| 
  • If you are citizen of an European Union member nation, you may not use this service unless you are at least 16 years old.

  • Stop wasting time looking for files and revisions. Connect your Gmail, DriveDropbox, and Slack accounts and in less than 2 minutes, Dokkio will automatically organize all your file attachments. Learn more and claim your free account.

View
 

Man Ray

Page history last edited by Thomas Kutzli 1 month, 3 weeks ago

Born Emmanuel Radnitzky in Philadelphia, Pennsylvania, and raised in Brooklyn, New York, Man Ray showed evidence of being artistically and mechanically inclined from childhood. After graduating from Boys' High School in 1908, he was offered a scholarship to study architecture but chose to pursue a career as an artist instead. In 1911, the Radnitzky family changed their surname to Ray, a name selected by Man Ray's younger brother Sam, in reaction to the ethnic discrimination and anti-semitism prevalent at that time. Emmanuel, who was called "Manny" as a nickname, thereafter used the single name Man Ray.

 

 

In 1915, Man Ray had his first one-man show of paintings and drawings. His first proto-Dada object, an assemblage titled "Self-Portrait", was exhibited the following year. He produced his first significant photographs in 1918.

 

While living in New York City, with his friend Marcel Duchamp, he formed the American branch of the Dada movement, which began in Europe as a radical rejection of traditional art. He co-founded the group of modern artists called Others.

 

After a few unsuccessful experiments, and notably after the publication of a unique issue of New York Dada in 1920, Man Ray stated, "Dada cannot live in New York".

 

In 1921 he3 went to live and work in Paris, France, and soon settled in the Montparnasse quarter favored by many artists. Shortly after arriving in Paris, he met and fell in love with Kiki de Montparnasse (Alice Prin), an artists' model and celebrated character in Paris' bohemian circles. Kiki was Man Ray's companion for most of the 1920s. She became the subject of some of his most famous photographic images and starred in his experimental films.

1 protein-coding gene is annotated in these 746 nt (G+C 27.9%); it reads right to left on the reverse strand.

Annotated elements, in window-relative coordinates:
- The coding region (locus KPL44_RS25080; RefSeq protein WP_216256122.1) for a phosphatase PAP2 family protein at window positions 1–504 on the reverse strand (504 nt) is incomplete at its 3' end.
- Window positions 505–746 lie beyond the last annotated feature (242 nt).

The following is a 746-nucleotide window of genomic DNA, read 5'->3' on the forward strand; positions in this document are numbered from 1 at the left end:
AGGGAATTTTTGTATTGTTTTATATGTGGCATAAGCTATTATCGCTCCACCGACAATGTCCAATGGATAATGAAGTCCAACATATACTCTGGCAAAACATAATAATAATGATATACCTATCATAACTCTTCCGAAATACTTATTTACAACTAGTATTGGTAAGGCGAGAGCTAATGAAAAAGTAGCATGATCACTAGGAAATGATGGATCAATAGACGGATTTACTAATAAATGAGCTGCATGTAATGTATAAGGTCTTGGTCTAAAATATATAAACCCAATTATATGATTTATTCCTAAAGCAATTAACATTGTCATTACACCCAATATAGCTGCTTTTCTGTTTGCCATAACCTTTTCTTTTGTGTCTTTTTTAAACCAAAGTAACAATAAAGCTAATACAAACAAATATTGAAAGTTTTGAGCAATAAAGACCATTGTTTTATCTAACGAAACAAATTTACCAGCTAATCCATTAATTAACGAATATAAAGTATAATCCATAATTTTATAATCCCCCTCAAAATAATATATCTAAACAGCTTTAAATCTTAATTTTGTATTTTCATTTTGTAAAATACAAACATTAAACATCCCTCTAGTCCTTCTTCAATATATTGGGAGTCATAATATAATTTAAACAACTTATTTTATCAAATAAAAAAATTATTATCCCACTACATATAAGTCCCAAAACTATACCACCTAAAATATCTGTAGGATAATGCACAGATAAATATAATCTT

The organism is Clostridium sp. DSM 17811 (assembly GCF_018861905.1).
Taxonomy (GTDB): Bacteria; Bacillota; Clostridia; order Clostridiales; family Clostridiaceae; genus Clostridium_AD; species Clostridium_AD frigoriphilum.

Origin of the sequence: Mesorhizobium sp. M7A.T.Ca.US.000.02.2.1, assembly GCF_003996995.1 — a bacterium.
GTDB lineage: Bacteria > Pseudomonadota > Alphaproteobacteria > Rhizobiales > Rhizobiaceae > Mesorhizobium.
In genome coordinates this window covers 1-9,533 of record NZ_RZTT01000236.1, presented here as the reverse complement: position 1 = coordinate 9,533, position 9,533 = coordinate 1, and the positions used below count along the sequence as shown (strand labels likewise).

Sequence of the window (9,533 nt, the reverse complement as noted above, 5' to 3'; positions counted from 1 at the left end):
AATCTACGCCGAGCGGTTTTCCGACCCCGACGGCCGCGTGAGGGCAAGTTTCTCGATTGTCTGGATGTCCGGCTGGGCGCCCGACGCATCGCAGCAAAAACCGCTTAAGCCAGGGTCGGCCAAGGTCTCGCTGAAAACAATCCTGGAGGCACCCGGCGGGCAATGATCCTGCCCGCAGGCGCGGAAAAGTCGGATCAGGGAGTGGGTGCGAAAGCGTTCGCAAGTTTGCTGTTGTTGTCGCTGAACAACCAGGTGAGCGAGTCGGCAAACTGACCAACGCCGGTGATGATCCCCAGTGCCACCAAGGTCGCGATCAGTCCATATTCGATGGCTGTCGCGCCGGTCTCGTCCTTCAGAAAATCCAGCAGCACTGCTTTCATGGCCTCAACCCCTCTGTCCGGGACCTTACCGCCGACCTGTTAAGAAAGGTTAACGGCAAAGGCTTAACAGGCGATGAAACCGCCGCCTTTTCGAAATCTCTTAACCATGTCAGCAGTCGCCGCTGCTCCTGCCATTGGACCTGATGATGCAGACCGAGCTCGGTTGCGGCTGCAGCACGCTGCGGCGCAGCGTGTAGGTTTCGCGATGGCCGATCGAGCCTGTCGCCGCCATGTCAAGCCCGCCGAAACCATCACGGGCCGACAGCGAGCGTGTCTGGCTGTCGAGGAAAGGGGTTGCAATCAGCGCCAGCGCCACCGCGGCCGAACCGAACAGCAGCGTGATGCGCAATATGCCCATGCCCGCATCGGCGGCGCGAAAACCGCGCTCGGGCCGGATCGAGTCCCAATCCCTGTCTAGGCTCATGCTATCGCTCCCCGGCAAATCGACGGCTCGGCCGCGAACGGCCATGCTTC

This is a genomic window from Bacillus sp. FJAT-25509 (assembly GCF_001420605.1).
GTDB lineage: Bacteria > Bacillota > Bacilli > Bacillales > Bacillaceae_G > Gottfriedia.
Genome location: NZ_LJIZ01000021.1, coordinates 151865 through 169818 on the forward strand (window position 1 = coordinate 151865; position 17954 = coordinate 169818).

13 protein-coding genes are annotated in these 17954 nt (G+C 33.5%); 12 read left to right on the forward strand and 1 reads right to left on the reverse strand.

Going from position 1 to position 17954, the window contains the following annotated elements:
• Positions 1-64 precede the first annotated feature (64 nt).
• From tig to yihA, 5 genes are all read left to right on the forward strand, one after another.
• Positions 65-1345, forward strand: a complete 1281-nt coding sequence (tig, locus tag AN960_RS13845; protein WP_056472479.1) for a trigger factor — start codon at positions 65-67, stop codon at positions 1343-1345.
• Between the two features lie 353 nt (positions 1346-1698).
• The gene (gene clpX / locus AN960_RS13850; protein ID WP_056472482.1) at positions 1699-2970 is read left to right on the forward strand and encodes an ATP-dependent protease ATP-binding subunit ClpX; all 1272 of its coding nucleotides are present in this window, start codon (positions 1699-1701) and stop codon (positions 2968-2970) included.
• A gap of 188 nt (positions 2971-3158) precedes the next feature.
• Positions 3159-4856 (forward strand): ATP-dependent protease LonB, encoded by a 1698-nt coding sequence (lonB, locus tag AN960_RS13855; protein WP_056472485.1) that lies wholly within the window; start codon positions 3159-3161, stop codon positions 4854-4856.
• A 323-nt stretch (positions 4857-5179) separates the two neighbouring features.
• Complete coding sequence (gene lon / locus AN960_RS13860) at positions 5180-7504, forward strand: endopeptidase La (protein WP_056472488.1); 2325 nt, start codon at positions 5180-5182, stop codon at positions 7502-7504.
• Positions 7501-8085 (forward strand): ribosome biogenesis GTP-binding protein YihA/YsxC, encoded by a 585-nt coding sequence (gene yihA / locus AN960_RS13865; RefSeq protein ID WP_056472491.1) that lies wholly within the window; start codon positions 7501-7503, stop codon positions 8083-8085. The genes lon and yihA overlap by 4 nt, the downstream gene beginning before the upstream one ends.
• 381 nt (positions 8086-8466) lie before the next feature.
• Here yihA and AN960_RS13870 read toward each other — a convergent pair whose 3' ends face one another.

For the next 20 years in Montparnasse, Man Ray made his mark on the art of photography. Great artists of the day such as James Joyce, Gertrude Stein and Jean Cocteau posed for his camera.

 

 

With Jean Arp, Max Ernst, André Masson, Joan Miró, and Pablo Picasso Man Ray was represented in the first Surrealist exhibition at the Gallerie Pierre in Paris in 1925.

 

In 1934, Surrealist artist Meret Oppenheim, known for her fur-covered tea cup, posed for Man Ray in what became a well-known series of photographs depicting Oppenheim nude, standing next to a printing press.

 

Together with Surrealist photographer Lee Miller—his lover and photography assistant at the time—Man Ray invented the photographic technique of solarization. He also created a technique using photograms he called rayographs.

 

Man Ray also directed a number of influential avant-garde short films, such as Le Retour à la Raison (2 mins, 1923); Emak-Bakia (16 mins, 1926); L'Étoile de Mer (15 mins, 1928); and Les Mystéres du Château du Dé (20 mins, 1929).

 

Later in life, Man Ray returned to the United States, where he lived in Los Angeles, California for a few years. However, he called Montparnasse home and he returned there, where he died. He was interred in the Cimetière du Montparnasse, Paris. His epitaph reads: Unconcerned, but not indifferent.

Comments (0)

You don't have permission to comment on this page.